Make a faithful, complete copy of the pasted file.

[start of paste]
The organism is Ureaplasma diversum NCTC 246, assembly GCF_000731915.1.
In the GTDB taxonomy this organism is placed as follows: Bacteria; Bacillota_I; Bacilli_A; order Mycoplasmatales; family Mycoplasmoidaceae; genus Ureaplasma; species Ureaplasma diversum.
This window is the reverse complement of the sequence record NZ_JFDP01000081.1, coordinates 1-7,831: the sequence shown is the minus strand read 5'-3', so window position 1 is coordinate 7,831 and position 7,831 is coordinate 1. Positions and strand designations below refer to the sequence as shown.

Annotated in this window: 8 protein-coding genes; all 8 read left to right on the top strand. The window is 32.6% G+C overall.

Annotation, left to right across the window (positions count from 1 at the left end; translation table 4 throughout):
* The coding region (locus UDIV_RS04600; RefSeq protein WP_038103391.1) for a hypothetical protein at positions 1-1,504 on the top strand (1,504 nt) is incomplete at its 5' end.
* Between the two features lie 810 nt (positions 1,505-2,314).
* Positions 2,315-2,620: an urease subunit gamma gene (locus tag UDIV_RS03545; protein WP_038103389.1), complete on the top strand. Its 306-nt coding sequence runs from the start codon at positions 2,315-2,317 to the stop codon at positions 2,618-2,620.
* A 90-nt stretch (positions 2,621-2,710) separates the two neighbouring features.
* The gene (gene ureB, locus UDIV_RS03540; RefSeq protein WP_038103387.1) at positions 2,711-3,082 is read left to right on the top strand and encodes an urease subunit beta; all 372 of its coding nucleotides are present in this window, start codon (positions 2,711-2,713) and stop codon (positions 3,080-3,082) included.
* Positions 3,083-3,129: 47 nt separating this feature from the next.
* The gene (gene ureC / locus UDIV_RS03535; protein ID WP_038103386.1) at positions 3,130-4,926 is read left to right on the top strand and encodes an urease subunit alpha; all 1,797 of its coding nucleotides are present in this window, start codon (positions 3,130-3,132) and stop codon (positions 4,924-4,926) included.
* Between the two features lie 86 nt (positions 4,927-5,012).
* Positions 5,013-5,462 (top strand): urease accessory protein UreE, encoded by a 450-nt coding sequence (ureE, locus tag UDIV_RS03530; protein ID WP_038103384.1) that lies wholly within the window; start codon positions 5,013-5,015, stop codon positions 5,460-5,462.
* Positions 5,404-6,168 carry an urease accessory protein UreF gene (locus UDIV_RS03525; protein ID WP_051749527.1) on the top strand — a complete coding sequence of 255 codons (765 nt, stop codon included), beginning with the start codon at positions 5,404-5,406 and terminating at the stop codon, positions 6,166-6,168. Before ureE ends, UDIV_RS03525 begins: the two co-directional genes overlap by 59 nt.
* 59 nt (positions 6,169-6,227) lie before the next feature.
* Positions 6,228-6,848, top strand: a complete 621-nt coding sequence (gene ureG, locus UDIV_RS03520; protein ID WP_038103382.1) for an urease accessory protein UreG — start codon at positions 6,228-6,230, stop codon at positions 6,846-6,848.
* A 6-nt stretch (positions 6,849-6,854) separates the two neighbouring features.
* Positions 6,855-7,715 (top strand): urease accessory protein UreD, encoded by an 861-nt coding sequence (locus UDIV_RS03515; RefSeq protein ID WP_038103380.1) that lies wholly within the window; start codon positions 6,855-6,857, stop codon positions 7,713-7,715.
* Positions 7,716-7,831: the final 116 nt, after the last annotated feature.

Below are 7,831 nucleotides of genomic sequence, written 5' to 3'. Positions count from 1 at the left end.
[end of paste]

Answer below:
The organism is Ureaplasma diversum NCTC 246, assembly GCF_000731915.1.
In the GTDB taxonomy this organism is placed as follows: Bacteria; Bacillota_I; Bacilli_A; order Mycoplasmatales; family Mycoplasmoidaceae; genus Ureaplasma; species Ureaplasma diversum.
This window is the reverse complement of the sequence record NZ_JFDP01000081.1, coordinates 1-7,831: the sequence shown is the minus strand read 5'-3', so window position 1 is coordinate 7,831 and position 7,831 is coordinate 1. Positions and strand designations below refer to the sequence as shown.

Annotated in this window: 8 protein-coding genes; all 8 read left to right on the top strand. The window is 32.6% G+C overall.

Annotation, left to right across the window (positions count from 1 at the left end; translation table 4 throughout):
* The coding region (locus UDIV_RS04600; RefSeq protein WP_038103391.1) for a hypothetical protein at positions 1-1,504 on the top strand (1,504 nt) is incomplete at its 5' end.
* Between the two features lie 810 nt (positions 1,505-2,314).
* Positions 2,315-2,620: an urease subunit gamma gene (locus tag UDIV_RS03545; protein WP_038103389.1), complete on the top strand. Its 306-nt coding sequence runs from the start codon at positions 2,315-2,317 to the stop codon at positions 2,618-2,620.
* A 90-nt stretch (positions 2,621-2,710) separates the two neighbouring features.
* The gene (gene ureB, locus UDIV_RS03540; RefSeq protein WP_038103387.1) at positions 2,711-3,082 is read left to right on the top strand and encodes an urease subunit beta; all 372 of its coding nucleotides are present in this window, start codon (positions 2,711-2,713) and stop codon (positions 3,080-3,082) included.
* Positions 3,083-3,129: 47 nt separating this feature from the next.
* The gene (gene ureC / locus UDIV_RS03535; protein ID WP_038103386.1) at positions 3,130-4,926 is read left to right on the top strand and encodes an urease subunit alpha; all 1,797 of its coding nucleotides are present in this window, start codon (positions 3,130-3,132) and stop codon (positions 4,924-4,926) included.
* Between the two features lie 86 nt (positions 4,927-5,012).
* Positions 5,013-5,462 (top strand): urease accessory protein UreE, encoded by a 450-nt coding sequence (ureE, locus tag UDIV_RS03530; protein ID WP_038103384.1) that lies wholly within the window; start codon positions 5,013-5,015, stop codon positions 5,460-5,462.
* Positions 5,404-6,168 carry an urease accessory protein UreF gene (locus UDIV_RS03525; protein ID WP_051749527.1) on the top strand — a complete coding sequence of 255 codons (765 nt, stop codon included), beginning with the start codon at positions 5,404-5,406 and terminating at the stop codon, positions 6,166-6,168. Before ureE ends, UDIV_RS03525 begins: the two co-directional genes overlap by 59 nt.
* 59 nt (positions 6,169-6,227) lie before the next feature.
* Positions 6,228-6,848, top strand: a complete 621-nt coding sequence (gene ureG, locus UDIV_RS03520; protein ID WP_038103382.1) for an urease accessory protein UreG — start codon at positions 6,228-6,230, stop codon at positions 6,846-6,848.
* A 6-nt stretch (positions 6,849-6,854) separates the two neighbouring features.
* Positions 6,855-7,715 (top strand): urease accessory protein UreD, encoded by an 861-nt coding sequence (locus UDIV_RS03515; RefSeq protein ID WP_038103380.1) that lies wholly within the window; start codon positions 6,855-6,857, stop codon positions 7,713-7,715.
* Positions 7,716-7,831: the final 116 nt, after the last annotated feature.

Below are 7,831 nucleotides of genomic sequence, written 5' to 3'. Positions count from 1 at the left end.